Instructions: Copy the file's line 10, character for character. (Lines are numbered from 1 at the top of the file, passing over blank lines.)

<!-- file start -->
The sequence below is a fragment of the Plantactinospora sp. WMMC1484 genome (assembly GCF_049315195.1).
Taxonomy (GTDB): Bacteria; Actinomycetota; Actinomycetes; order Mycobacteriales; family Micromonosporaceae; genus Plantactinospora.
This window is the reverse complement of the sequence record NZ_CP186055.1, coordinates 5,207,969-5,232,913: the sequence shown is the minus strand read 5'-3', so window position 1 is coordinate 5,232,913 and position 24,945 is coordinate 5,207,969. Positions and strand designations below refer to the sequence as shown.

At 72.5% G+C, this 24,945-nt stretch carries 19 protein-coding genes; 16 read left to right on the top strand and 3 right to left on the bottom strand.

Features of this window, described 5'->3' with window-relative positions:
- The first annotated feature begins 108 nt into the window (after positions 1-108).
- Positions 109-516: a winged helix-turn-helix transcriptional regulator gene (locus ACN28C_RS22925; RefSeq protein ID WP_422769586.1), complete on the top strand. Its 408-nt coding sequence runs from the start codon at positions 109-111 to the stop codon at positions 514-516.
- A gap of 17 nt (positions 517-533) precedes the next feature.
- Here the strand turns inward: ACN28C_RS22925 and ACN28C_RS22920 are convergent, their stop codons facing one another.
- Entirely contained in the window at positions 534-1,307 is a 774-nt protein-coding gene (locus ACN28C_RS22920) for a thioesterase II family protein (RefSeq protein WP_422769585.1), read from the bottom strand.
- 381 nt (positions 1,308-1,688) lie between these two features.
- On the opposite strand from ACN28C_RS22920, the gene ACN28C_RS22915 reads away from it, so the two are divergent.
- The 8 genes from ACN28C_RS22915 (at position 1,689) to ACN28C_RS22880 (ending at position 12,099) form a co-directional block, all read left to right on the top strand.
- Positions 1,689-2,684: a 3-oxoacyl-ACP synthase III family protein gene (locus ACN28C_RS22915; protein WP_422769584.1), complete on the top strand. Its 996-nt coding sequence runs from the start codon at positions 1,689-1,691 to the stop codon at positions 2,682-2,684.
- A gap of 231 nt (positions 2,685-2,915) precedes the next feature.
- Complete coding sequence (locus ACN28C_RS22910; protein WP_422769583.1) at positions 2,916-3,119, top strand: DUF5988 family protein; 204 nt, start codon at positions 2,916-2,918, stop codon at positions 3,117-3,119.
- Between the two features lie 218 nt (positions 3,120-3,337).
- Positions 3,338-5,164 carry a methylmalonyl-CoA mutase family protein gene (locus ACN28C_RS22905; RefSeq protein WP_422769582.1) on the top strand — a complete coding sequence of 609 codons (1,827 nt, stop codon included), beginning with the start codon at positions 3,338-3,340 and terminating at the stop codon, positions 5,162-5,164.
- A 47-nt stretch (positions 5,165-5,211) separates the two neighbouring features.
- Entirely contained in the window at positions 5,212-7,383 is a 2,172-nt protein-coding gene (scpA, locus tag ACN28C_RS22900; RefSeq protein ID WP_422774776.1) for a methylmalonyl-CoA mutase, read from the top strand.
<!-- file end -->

- Entirely contained in the window at positions 534-1,307 is a 774-nt protein-coding gene (locus ACN28C_RS22920) for a thioesterase II family protein (RefSeq protein WP_422769585.1), read from the bottom strand.